Map of the Ceremonial Counties in England

England is a territory in the United Kingdom, as well as Wales to the west and Scotland to the north sharing the same island of Great Britain, as well as Northern Ireland, a small portion of north Ireland, as the rest of the island is known as the Republic of Ireland. It was first inhabited by Celtic people, but when the Romans conquer the island as Britannia in 43 AD, they moved to Scotland and Cornwall in the main island, Ireland, Isle of Man and Brittany in France. Later in the 5th century AD, Germanic tribes from northern Germany and Denmark known as the Anglo-Saxons, most notably the Angles that gave name to the modern territory, invaded the island. They established some kingdoms like Mercia, Wessex and Sussex (Mercia- UDI 1995 is an alternate history on this wiki with the POD in that time). There were many disputes and struggles on those kingdoms and Danish invaders would overthrow them. The only surviving kingdom was Wessex under Alfred the Great, in which expanded and unified England by his successors. The nation would later be controlled by Normans, Scandinavians that settled in Northern France, lead by Duke William of Normandy in 1066 over a dispute of the succession of Edward the Confessor. It later became part of the Angevin Empire, ruling from Pyrenees in the Spanish-French border to Ireland around the 12th and 13th centuries, in which eventually collapsed and England became independent in the 1210s. During the renaissance period, Anglicanism, a form of Protestantism, was established under King Henry VIII because the Catholic Church denied the divorce of the king's wife. His daughters, Elizabeth I and Mary I, brought Catholicism back.

England had competed with other European colonial powers such as Spain and France in the West Indies and the Pacific starting in the 16th century. Meanwhile in the island, King James VI, in which inherited the throne as James I, unifying England with Scotland forming the Union of Crowns in 1603. Later, the English Civil War began between disputed of the Parliament and the Puritans from the south, versus King Charles I and the Royalists from the north, and involved both Scotland and Ireland, which is why it was also known as the War of the Three Kingdoms. The Puritans won and King Charles I was executed, to be later ruled by Oliver Cromwell in and the monarchy was restored by King Charles II in 1660. Under the newly formed Kingdom of Great Britain, output from the Royal Society and other English initiatives combined with the Scottish Enlightenment to create innovations in science and engineering, while the enormous growth in British overseas trade protected by the Royal Navy paved the way for the establishment of the British Empire. This drove the country to the Industrial Revolution where people started to work on factories in urbanised cities. During the Napoleonic Wars, the country was under threat of invasion by France, along with the help of Spain and the Batavian Republic, but was called off.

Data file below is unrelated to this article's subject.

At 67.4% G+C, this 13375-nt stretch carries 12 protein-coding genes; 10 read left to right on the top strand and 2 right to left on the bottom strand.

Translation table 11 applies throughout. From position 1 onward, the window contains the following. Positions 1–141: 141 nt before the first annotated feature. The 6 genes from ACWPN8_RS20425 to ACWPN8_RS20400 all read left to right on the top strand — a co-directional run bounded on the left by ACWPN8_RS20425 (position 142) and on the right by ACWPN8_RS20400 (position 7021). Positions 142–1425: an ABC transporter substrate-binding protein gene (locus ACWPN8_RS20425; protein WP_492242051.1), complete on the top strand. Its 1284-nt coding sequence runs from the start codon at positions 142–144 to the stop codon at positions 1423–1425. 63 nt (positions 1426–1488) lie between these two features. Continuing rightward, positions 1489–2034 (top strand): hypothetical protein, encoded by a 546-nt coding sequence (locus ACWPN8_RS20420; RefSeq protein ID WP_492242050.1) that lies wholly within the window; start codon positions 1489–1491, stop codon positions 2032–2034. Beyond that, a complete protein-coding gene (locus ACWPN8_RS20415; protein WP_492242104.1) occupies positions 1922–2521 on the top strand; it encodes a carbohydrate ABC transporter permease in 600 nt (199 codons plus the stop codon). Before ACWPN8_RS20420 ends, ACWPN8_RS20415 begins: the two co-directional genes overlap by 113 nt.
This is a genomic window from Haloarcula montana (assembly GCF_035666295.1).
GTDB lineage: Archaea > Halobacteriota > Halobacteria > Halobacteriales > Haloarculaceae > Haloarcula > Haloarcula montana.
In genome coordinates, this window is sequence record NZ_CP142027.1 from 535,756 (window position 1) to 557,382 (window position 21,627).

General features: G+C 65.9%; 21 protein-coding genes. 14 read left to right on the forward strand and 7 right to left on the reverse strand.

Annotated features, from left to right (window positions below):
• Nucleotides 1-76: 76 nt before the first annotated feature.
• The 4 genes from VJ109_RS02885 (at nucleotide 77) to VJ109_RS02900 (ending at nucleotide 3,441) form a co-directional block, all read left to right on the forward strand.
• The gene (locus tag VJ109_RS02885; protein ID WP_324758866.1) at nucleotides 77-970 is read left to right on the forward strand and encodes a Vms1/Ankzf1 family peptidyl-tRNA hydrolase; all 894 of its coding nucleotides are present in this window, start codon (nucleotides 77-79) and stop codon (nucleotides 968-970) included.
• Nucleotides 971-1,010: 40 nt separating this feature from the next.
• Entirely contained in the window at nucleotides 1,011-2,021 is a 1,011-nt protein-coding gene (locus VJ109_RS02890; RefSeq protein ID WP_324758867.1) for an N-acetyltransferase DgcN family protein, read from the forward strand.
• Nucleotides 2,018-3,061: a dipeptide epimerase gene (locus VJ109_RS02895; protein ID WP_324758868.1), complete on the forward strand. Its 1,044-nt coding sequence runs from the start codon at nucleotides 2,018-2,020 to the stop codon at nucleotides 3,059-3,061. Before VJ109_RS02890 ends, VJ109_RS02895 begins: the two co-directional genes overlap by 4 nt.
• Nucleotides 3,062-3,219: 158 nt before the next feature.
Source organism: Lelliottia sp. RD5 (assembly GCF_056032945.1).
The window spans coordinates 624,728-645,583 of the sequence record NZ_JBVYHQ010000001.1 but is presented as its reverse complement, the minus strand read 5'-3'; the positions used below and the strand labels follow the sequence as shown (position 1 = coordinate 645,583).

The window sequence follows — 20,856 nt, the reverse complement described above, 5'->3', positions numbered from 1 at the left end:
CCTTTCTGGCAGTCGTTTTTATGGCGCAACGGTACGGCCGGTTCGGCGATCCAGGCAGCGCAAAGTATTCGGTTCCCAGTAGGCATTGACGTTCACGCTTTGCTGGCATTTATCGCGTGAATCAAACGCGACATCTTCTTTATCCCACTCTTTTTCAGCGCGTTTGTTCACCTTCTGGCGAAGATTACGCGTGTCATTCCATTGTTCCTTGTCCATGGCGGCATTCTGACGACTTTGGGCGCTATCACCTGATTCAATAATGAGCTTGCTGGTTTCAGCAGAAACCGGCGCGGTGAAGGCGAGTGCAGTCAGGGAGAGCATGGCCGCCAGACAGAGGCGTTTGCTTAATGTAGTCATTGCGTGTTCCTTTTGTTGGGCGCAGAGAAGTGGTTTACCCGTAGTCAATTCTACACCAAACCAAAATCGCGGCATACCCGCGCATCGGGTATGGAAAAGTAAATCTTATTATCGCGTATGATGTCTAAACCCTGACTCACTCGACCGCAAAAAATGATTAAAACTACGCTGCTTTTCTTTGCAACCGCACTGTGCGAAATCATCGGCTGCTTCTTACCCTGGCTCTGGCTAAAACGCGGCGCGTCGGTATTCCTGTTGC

London became the largest city in the country. Power shifts in east-central Europe led to World War I; hundreds of thousands of English soldiers died fighting for the United Kingdom as part of the Allies. Two decades later, in World War II, the United Kingdom was again one of the Allies. At the end of the Phoney War, Winston Churchill became the wartime Prime Minister. Developments in warfare technology saw many cities damaged by air-raids during the Blitz. Following the war, the British Empire experienced rapid decolonisation, and there was a speeding up of technological innovations; automobiles became the primary means of transport and Frank Whittle's development of the jet engine led to wider air travel. England soon faced decolonisation of most of its territories in the West Indies and the Pacific, and there was also a technological innovations of vehicles and engineering.

Since the 20th century there has been significant population movement to England, mostly from other parts of the British Isles, but also from the Commonwealth, particularly the Indian subcontinent. Since the 1970s there has been a large move away from manufacturing and an increasing emphasis on the service industry. As part of the United Kingdom, the area joined a common market initiative called the European Economic Community which became the European Union. Since the late 20th century the administration of the United Kingdom has moved towards devolved governance in Scotland, Wales and Northern Ireland. England and Wales continues to exist as a jurisdiction within the United Kingdom. Devolution has stimulated a greater emphasis on a more English-specific identity and patriotism. There is no devolved English government, but an attempt to create a similar system on a sub-regional basis was rejected by referendum.

Ad blocker interference detected!

Wikia is a free-to-use site that makes money from advertising. We have a modified experience for viewers using ad blockers

Wikia is not accessible if you’ve made further modifications. Remove the custom ad blocker rule(s) and the page will load as expected.